• Services boomed as a sector in this financial quarter. The demand-supply curve of startups in this sector seemed to coincide. The services sector – usually considered as an allied industry – was seen to gather interest among investors. These investors sensed the shift in consumer paradigm, turning from consumers into smart consumers. Consumers prefer tech-laced services that save time and get the work done without compromising quality. Funded companies offer services in automobile repairs, driving, laundry, logistics, task partner, pick up and delivery, vehicle cleaning and servicing, home cleaning and conditioning, beauty services and spa etc. These companies have Tier 1 cities as their primary target market and anticipate the penetration of customer behaviour adoption in Tier 2 and Tier 3 cities in the subsequent phases. Most of them are B2C operational and hence provide services to retail consumers. In the B2B, few companies that received funding offered assisted enterprise software services, consulting services, tech driven legal and financial services etc.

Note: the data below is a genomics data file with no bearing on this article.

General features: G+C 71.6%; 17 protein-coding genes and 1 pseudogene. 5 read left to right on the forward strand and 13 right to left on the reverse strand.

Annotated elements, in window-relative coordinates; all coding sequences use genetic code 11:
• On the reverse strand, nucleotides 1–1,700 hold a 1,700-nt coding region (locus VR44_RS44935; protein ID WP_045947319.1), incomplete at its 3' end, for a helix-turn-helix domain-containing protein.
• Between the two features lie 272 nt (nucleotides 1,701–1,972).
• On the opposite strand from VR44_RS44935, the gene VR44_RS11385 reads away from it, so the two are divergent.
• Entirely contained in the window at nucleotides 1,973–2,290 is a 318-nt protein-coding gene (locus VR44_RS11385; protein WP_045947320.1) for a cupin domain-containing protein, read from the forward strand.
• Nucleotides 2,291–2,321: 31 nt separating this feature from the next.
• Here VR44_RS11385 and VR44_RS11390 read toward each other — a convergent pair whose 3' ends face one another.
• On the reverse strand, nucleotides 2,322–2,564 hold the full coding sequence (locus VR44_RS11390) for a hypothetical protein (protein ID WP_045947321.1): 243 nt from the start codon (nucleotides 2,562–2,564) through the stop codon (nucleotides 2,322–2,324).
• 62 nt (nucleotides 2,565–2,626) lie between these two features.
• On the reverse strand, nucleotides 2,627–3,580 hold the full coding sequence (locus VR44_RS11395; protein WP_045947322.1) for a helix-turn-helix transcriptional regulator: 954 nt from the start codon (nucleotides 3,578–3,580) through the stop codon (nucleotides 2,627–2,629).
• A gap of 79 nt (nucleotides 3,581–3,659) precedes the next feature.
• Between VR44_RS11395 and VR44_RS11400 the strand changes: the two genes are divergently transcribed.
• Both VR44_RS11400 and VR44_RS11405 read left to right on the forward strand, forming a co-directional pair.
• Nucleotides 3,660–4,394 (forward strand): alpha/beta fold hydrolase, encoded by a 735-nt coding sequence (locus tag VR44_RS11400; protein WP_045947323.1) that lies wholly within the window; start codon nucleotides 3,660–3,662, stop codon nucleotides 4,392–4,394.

Demand-Supply analysis of funded and fundraising startups

Exhibit 2: Demand-Supply analysis of funded and fundraising startups
Exhibit 2: Demand-Supply analysis of funded and fundraising startups

Exhibit 2 depicts the demand-supply correlation amount sectors of funded startups in comparison with fundraising startups from an investment perspective. This show the the sectors as a percentage of the total companies on the fundraising and funded side. Blue columns represents the sectors raising funds while the green line area represents the funded sectors. Below are the highlights: